About coffee shop works Blog Both coffee and tea are two of the most common beverages, yet both have been vilified as having addictive qualities and being harmful to our overall health. Universally, coffee tends to dominate in both consumption and supply with the largest producers being Brazil, Indonesia and India. Their climate and fertile soil offer the ideal conditions for cultivating rich harvests. The largest consumer of coffee is the USA, with 63% drinking coffee on a daily basis and the average American consuming 23 gallons per year.
Tea and coffee both share numerous common traits. Both plants are members of the evergreen family, but both are trimmed to the height of a shrub in order to maintain manageability when harvesting. Both contain caffeine, but how much depends on the brewing methods and type of bean used. This is also true when it comes to flavour since both depend on the growing conditions with respect to the soil conditions and moisture in addition to the surrounding vegetation. Tea and coffee both originate from the dried versions of a part of the plant and they both entail similar methods of preparation.
In addition to the consumption of tea and coffee, both include other uses. Tea may be used as a mosquito repellant, for medicinal purposes such as curing burns, reducing phlegm and lethargy, use as a beauty aid in skin care and even in gardening in the form of manure. Coffee contains some antioxidants associated with fighting disease and enhancing health, for example increasing brain function, alleviating asthma, easing congestion due to colds and flu, temporarily boosting athletic performance, combating drowsiness and headache management and elimination.
Numerous studies have shown that when consumed in moderation, tea and coffee have no harmful effects. By moderation they mean, 2 cups of coffee per day or 4-5 cups of black tea per day. Apparently, the caffeine in tea which is much lower than that in coffee (it still is dependent on the type, although green tea has the least amount of caffeine) not only boosts concentration, but enhances the sense of taste and smell and takes longer to enter the blood stream than coffee therefore being gentler on the system.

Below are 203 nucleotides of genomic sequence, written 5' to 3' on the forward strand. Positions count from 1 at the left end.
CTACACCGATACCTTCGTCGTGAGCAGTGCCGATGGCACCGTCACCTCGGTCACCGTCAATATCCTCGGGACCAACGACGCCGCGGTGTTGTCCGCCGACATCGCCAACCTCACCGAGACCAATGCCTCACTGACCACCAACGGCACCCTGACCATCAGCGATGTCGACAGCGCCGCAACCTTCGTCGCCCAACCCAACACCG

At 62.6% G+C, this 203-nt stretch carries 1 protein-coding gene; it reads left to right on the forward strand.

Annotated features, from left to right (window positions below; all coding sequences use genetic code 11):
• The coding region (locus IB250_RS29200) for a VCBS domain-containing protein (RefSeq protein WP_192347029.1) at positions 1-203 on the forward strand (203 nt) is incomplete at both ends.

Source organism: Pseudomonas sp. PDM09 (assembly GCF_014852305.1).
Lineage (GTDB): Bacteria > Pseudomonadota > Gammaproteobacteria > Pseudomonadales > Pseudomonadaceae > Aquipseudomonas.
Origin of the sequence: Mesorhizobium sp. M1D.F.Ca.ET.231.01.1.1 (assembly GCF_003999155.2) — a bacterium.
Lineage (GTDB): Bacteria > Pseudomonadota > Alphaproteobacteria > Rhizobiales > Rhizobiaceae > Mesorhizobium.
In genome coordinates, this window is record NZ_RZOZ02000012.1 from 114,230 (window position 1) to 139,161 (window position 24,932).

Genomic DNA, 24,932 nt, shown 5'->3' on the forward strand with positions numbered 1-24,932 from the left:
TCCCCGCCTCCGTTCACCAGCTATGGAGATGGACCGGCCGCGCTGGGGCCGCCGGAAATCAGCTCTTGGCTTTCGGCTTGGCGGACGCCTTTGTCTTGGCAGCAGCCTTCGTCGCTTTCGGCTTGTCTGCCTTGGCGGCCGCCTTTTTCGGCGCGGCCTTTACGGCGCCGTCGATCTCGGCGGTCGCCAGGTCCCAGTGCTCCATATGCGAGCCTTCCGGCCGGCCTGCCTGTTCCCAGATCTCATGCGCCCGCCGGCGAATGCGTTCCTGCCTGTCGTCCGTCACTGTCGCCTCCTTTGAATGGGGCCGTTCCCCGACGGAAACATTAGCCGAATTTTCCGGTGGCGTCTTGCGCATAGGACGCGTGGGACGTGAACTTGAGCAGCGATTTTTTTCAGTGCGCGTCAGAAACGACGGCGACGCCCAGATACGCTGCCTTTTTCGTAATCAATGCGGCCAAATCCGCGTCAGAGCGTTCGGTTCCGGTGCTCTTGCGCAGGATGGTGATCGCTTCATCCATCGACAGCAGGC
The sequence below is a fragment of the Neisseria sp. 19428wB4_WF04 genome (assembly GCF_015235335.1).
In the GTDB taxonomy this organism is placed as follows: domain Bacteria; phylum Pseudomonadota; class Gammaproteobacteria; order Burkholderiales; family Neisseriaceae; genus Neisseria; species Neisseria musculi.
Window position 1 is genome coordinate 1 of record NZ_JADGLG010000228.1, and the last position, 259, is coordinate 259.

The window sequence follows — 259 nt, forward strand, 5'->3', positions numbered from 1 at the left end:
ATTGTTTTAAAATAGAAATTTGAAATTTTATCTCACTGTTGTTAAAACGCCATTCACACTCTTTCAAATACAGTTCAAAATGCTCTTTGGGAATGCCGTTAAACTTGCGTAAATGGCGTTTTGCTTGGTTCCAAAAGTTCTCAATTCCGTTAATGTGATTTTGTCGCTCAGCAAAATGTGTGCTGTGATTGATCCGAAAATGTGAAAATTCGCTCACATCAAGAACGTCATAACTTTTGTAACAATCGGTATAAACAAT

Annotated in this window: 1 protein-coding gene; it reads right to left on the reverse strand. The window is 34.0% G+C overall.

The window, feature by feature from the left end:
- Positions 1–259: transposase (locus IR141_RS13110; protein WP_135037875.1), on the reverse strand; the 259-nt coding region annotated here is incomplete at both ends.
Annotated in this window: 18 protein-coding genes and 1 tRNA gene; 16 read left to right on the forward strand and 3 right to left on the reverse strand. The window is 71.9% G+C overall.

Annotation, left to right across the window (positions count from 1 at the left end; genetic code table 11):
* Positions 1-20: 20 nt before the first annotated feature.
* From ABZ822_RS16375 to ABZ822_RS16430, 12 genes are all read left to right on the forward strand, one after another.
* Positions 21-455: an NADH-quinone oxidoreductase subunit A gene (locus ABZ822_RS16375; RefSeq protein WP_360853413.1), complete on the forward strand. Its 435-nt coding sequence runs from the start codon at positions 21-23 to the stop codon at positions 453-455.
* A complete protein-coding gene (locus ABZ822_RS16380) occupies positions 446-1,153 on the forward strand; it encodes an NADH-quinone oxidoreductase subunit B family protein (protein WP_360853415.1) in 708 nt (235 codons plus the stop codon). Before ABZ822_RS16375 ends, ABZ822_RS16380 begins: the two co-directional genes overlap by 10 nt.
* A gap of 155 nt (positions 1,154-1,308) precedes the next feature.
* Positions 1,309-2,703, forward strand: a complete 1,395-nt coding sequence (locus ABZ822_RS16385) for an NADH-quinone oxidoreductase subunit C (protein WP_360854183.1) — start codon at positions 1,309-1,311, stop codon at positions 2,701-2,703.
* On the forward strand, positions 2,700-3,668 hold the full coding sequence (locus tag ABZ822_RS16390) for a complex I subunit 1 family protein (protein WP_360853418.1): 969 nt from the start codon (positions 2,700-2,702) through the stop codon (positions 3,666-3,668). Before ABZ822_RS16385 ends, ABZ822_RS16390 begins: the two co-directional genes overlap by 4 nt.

The birthplace of coffee is thought to be Ethiopia. While tea is much older, having been in use since 2737 BC coffee is much younger! Generally, it is thought to have been discovered in the 11th century spreading quickly to other lands around the Arabian peninsula such as Yemen in the 14th century by the Arab traders. Due to merchants and travelers passing through Istanbul, Turkish coffee soon spread to Europe and the rest of the world with coffee houses being established in various European cities from the mid to late 1600’s. In fact, London had its first coffee shop open in 1652, and, by 1700, there were more than 2000 inhabiting more retail space and paying higher rent than any other trade at the time.
Due to the popularity of coffee and the big business it created in the 19th century, inventors sought to improve brews, reduce brewing time and seek alternative brewing methods. Hence the reason we now have various forms of the beverage such as cappuccino, latte, americano, expresso, macchiato, frappuccino and cold brew to name just a few. How you like your coffee is a personal choice. You may enjoy a cup of java at home or purchasing regularly from your local coffee shop, but now there is more variety in terms of how it is packaged; ground, whole bean, pods, k-cups and sachets. There is a multitude of coffee bean flavours to choose from as well as numerous types of coffee machines available for purchase from your basic electric drip, French press and single serve all the way up to the fully programmable, multi-beverage machines. The cost of the coffee makers can range from reasonable to exorbitant and needless to say there is a plethora of manufacturing brands to choose from.
Whatever the case may be, if you are a coffee addict or simply enjoy the odd cup in the morning, you are living in a world of never-ending possibilities for taste.
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